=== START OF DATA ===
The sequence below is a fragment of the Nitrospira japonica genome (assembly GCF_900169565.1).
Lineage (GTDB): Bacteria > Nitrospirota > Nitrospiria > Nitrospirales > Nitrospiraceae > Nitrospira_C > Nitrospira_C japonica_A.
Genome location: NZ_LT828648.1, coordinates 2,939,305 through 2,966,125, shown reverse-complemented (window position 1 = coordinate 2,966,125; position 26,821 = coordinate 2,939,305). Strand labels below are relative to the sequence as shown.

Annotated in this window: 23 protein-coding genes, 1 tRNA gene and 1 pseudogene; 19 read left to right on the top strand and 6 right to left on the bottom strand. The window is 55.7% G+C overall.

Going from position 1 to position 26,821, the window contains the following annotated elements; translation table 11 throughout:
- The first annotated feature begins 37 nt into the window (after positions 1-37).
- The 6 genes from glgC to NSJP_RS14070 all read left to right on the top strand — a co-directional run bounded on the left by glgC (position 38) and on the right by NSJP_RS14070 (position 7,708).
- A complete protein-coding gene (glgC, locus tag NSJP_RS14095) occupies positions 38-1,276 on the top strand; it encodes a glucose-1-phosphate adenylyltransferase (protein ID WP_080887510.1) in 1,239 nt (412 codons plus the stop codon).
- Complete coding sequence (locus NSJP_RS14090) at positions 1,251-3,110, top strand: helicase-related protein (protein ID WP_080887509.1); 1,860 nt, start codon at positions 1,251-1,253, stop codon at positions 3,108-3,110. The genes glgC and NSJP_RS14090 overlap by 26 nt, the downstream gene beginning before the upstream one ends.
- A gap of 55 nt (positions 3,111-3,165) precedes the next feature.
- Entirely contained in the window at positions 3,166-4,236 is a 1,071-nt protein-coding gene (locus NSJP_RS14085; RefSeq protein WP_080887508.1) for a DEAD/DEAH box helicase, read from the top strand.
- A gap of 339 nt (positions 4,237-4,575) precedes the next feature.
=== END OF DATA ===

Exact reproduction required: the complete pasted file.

The sequence below is a fragment of the Nitrospira japonica genome (assembly GCF_900169565.1).
Lineage (GTDB): Bacteria > Nitrospirota > Nitrospiria > Nitrospirales > Nitrospiraceae > Nitrospira_C > Nitrospira_C japonica_A.
Genome location: NZ_LT828648.1, coordinates 2,939,305 through 2,966,125, shown reverse-complemented (window position 1 = coordinate 2,966,125; position 26,821 = coordinate 2,939,305). Strand labels below are relative to the sequence as shown.

Annotated in this window: 23 protein-coding genes, 1 tRNA gene and 1 pseudogene; 19 read left to right on the top strand and 6 right to left on the bottom strand. The window is 55.7% G+C overall.

Going from position 1 to position 26,821, the window contains the following annotated elements; translation table 11 throughout:
- The first annotated feature begins 37 nt into the window (after positions 1-37).
- The 6 genes from glgC to NSJP_RS14070 all read left to right on the top strand — a co-directional run bounded on the left by glgC (position 38) and on the right by NSJP_RS14070 (position 7,708).
- A complete protein-coding gene (glgC, locus tag NSJP_RS14095) occupies positions 38-1,276 on the top strand; it encodes a glucose-1-phosphate adenylyltransferase (protein ID WP_080887510.1) in 1,239 nt (412 codons plus the stop codon).
- Complete coding sequence (locus NSJP_RS14090) at positions 1,251-3,110, top strand: helicase-related protein (protein ID WP_080887509.1); 1,860 nt, start codon at positions 1,251-1,253, stop codon at positions 3,108-3,110. The genes glgC and NSJP_RS14090 overlap by 26 nt, the downstream gene beginning before the upstream one ends.
- A gap of 55 nt (positions 3,111-3,165) precedes the next feature.
- Entirely contained in the window at positions 3,166-4,236 is a 1,071-nt protein-coding gene (locus NSJP_RS14085; RefSeq protein WP_080887508.1) for a DEAD/DEAH box helicase, read from the top strand.
- A gap of 339 nt (positions 4,237-4,575) precedes the next feature.